Honda’s fourth-generation Integra (chassis code DC5) was unveiled in Japan on April 13, 2001, and manufactured until August 2006. From recognized names like “Integra” or “Legend” to alphabetical designations, Acura’s naming policy changed to help purchasers create an identification for the brand, not the individual automobiles.
Like its platform-mate, the 7th-generation Civic, which debuted in 2000, the Integra adopted the new K-series engine and dispensed with the older B-series in favor of MacPherson struts up front and trailing arm type suspension in the rear, following Honda‘s tradition of using double wishbone suspension on both ends.
In 2004, the Integra had a facelift (MY2005). The so-called “teardrop” form was gone from the headlight and taillight components. By doing this, the assemblies were brought to a level with the bumpers.
An immobilizer and an alarm were included as standard, the interior got new trim and gauge clusters, the body became sturdier, the suspension springs were modified, and the car’s inclination to bump steer was minimized.
With the K-series engine, i-VTEC (or i-VTEC), the 2.0 L engine has a flatter torque curve than prior VTEC implementations that just modified valve lift and valve duration, making the K-series engine more efficient.
Both the iS (later rebranded as Type S in the 2004 refresh) and Type R variants of the Integra were available to Japanese customers.
Honda’s 2.0L DOHC i-VTEC 4-cylinder K20A3 engine, paired to either the 5-speed automatic or 5-speed manual gearbox, produced 160 horsepower (120 kW). In 2001-2003 iS, 15-inch steel wheels with covers and optional 16-inch 5-spoke alloy wheels were offered as options.
The RSX Type-S shared its 17-inch 5-spoke alloy wheels with the Type S from 2004 to 2006. Reduced weight, an engine with 217 horsepower (164 kW), and a DOHC i-VTEC 4-cylinder K20A engine (only in Japan; Oceania models use an engine similar to the RSX Type-S) were all available on the JDM Type R, as were six-speed close-ratio manual transmissions, stiffer springs, and shocks, high-intensity discharge (HID) projector headlights, an aluminum pedal set, four-piston.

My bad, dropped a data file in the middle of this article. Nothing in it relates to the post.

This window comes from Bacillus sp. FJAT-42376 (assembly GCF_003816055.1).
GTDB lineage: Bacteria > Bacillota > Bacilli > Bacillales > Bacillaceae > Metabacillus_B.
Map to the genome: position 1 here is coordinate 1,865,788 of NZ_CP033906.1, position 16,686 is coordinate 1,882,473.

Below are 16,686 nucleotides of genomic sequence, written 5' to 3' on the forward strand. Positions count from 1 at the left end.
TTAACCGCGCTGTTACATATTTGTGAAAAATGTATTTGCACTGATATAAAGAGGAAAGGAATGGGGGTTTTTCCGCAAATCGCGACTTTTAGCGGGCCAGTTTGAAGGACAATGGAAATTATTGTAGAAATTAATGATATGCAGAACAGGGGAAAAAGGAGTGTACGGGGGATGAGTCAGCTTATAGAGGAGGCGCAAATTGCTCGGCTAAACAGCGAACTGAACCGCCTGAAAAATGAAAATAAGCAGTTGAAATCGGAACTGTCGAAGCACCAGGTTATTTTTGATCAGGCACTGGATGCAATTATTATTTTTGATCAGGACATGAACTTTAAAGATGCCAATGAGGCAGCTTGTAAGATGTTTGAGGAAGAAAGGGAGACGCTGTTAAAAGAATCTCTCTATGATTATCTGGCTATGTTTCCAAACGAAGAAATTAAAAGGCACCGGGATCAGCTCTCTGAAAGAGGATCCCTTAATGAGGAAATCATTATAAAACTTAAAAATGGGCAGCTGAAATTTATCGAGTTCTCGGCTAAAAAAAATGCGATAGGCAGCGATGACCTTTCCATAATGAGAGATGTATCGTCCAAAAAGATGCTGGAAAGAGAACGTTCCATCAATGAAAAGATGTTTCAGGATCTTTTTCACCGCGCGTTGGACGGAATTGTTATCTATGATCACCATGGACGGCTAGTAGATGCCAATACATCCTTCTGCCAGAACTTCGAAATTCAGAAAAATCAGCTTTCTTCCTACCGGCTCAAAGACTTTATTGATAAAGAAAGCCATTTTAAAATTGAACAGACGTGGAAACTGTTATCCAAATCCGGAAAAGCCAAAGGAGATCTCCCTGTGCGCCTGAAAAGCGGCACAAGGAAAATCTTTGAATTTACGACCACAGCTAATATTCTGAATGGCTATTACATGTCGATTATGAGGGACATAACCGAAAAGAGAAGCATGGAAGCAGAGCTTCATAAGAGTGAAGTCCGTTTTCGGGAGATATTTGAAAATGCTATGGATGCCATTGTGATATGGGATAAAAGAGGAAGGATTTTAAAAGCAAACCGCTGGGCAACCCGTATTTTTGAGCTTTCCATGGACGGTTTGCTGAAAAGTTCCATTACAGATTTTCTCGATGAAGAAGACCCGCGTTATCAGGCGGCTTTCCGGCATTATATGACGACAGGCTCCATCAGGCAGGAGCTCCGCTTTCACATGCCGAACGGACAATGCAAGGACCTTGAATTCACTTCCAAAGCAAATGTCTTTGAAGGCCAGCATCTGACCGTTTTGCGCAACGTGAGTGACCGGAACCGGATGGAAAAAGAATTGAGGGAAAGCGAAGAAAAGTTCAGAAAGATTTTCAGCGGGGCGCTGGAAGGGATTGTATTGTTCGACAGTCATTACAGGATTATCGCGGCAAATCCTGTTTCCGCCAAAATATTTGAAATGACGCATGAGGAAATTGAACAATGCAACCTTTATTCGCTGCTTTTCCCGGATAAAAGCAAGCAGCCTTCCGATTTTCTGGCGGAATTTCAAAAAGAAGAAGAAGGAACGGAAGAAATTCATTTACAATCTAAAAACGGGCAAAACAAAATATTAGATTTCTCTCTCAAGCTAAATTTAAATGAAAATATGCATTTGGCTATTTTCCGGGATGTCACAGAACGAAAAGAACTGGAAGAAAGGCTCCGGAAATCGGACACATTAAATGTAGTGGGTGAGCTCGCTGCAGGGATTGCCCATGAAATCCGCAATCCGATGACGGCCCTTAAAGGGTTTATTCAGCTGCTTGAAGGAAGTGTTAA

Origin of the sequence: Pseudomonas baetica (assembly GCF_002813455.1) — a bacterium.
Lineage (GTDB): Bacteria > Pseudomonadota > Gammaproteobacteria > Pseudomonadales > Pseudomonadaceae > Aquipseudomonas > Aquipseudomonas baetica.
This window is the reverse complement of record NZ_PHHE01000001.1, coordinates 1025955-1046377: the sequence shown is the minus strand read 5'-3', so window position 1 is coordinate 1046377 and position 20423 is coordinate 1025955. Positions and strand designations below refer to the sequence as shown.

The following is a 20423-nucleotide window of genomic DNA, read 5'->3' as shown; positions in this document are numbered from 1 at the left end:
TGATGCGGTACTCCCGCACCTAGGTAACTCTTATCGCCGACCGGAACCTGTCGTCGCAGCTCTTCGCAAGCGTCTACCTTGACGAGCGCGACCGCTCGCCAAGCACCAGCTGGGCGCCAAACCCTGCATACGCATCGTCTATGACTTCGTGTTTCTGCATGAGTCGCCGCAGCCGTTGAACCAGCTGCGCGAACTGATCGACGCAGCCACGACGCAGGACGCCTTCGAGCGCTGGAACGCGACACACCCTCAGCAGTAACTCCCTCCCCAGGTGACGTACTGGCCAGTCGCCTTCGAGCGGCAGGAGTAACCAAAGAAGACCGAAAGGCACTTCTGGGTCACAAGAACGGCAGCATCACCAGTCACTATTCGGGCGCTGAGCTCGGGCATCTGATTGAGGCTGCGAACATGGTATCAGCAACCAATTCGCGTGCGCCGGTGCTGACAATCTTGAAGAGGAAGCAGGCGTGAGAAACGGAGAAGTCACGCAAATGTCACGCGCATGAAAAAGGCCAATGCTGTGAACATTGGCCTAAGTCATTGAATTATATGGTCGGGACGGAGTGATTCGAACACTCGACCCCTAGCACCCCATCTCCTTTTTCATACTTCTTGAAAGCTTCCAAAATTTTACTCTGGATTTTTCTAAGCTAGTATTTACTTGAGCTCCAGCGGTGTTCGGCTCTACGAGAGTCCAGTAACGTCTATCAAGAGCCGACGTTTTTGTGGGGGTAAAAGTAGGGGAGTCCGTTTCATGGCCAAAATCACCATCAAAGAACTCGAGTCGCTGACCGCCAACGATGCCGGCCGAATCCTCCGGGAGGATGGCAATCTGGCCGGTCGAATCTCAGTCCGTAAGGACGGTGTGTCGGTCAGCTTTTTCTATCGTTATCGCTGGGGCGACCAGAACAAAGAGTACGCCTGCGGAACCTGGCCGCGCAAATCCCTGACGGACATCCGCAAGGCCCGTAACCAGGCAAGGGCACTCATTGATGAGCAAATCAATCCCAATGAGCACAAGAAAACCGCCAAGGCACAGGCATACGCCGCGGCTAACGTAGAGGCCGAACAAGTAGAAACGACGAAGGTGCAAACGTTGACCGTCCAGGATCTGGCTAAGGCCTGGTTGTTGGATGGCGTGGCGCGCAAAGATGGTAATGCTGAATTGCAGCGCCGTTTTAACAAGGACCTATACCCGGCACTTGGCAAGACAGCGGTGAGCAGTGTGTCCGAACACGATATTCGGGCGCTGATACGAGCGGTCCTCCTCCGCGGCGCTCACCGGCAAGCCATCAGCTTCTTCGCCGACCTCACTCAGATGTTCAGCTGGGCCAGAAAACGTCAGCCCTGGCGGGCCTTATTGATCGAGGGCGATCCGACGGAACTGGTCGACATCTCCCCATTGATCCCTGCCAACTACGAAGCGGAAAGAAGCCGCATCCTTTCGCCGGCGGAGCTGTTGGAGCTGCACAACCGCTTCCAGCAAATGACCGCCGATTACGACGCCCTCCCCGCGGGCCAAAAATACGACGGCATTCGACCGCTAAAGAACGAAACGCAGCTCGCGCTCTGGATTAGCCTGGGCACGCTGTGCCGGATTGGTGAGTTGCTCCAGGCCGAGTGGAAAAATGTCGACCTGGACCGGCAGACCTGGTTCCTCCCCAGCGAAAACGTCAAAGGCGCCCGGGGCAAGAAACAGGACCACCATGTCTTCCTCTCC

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For its racing pedigree, the Type R lacks several of the luxuries (like vanity mirrors or side airbags) seen in the Type S The Type R’s C package included a rear wiper, a remote control, and folding mirrors, among other features.
In its debut year, the JDM iS had just one inside color option: Ebony. For the first time in 2002, Titanium interiors were available in any color. The Type S’s fabric and leather seats had been reworked.
The Type R was available in black, blue, and red interiors, with Recaro seats that matched the exterior color.
The high wing or the trunk lip spoiler may be selected as an option for the Type R update. The sunroof and navigation systems were optional on both the iS and Type S.
Honda’s Modulo range offered additional accessories for both the inside and outside of the vehicle. Fog lights, aero kits (front/side/rear bumper improvements), wing spoilers, alloy wheels, push-button start, enhanced speakers, and GPS are just some of the Modulo extras available.
Since many Integra performance components must comply with Japanese road safety standards, you may get them via a Honda dealer.
In the case of a Honda dealer, such as M&M Honda, they control their own line of components. Dealerships offer Mugen’s performance components as aftermarket extras.
It was offered in four variants in Australia: the basic Integra; Luxury; Type R; and Type S versions. There were two Integra trim levels: standard and Luxury, both of which had leather seats and a sunroof as options.
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Australian Type Rs were distinct from JDM counterparts in that they lacked several of the latter’s more advanced features.
They didn’t have the Brembo brake system, and instead of the slightly more powerful K20A, they utilized the 200 horsepower K20A2, as well as normal 16-inch 5-spoke wheels painted in gunmetal or white.
Australian Type R retains the JDM model’s helical limited-slip differential, complete Type R interior (MOMO steering wheel, aluminum pedals, and shift knob), Recaro seats, and color-matched carpets.
To take its place, the USDM RSX Type-S (which lacked cruise control) was badged as the JDM Type S and was technically similar to the Type-S of the USDM in 2004.
Integra’s basic model was discontinued in 2004 when the vehicle was relaunched. In 2006, there were just two options: Luxury or Type S.
The only color option for the inside was black. New safety standards necessitated the addition of reinforcements to the Oceanic models that received a makeover.